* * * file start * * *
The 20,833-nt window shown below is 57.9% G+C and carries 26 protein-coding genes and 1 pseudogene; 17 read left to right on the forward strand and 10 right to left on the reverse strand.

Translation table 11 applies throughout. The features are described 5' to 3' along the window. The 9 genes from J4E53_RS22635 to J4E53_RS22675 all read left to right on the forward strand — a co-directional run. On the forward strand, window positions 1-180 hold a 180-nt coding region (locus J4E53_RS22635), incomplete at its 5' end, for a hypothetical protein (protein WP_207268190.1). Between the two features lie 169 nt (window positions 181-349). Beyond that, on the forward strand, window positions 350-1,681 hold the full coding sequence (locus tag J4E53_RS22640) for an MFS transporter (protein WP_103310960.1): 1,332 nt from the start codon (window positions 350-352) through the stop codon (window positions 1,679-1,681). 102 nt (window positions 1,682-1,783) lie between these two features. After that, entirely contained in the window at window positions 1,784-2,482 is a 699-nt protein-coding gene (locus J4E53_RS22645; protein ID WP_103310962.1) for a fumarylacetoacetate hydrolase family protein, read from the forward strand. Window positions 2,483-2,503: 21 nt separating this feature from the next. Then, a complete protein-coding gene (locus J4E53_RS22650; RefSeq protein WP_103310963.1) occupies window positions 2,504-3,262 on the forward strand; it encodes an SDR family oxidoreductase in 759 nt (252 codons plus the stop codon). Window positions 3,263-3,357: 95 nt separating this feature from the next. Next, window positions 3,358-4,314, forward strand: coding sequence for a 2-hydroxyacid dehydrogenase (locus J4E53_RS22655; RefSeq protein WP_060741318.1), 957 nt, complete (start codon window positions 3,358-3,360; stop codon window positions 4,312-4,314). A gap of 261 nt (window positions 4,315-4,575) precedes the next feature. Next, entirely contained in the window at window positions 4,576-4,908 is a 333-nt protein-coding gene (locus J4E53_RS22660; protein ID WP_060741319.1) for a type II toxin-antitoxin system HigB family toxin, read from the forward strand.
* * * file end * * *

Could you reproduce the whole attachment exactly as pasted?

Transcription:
The 20,833-nt window shown below is 57.9% G+C and carries 26 protein-coding genes and 1 pseudogene; 17 read left to right on the forward strand and 10 right to left on the reverse strand.

Translation table 11 applies throughout. The features are described 5' to 3' along the window. The 9 genes from J4E53_RS22635 to J4E53_RS22675 all read left to right on the forward strand — a co-directional run. On the forward strand, window positions 1-180 hold a 180-nt coding region (locus J4E53_RS22635), incomplete at its 5' end, for a hypothetical protein (protein WP_207268190.1). Between the two features lie 169 nt (window positions 181-349). Beyond that, on the forward strand, window positions 350-1,681 hold the full coding sequence (locus tag J4E53_RS22640) for an MFS transporter (protein WP_103310960.1): 1,332 nt from the start codon (window positions 350-352) through the stop codon (window positions 1,679-1,681). 102 nt (window positions 1,682-1,783) lie between these two features. After that, entirely contained in the window at window positions 1,784-2,482 is a 699-nt protein-coding gene (locus J4E53_RS22645; protein ID WP_103310962.1) for a fumarylacetoacetate hydrolase family protein, read from the forward strand. Window positions 2,483-2,503: 21 nt separating this feature from the next. Then, a complete protein-coding gene (locus J4E53_RS22650; RefSeq protein WP_103310963.1) occupies window positions 2,504-3,262 on the forward strand; it encodes an SDR family oxidoreductase in 759 nt (252 codons plus the stop codon). Window positions 3,263-3,357: 95 nt separating this feature from the next. Next, window positions 3,358-4,314, forward strand: coding sequence for a 2-hydroxyacid dehydrogenase (locus J4E53_RS22655; RefSeq protein WP_060741318.1), 957 nt, complete (start codon window positions 3,358-3,360; stop codon window positions 4,312-4,314). A gap of 261 nt (window positions 4,315-4,575) precedes the next feature. Next, entirely contained in the window at window positions 4,576-4,908 is a 333-nt protein-coding gene (locus J4E53_RS22660; protein ID WP_060741319.1) for a type II toxin-antitoxin system HigB family toxin, read from the forward strand.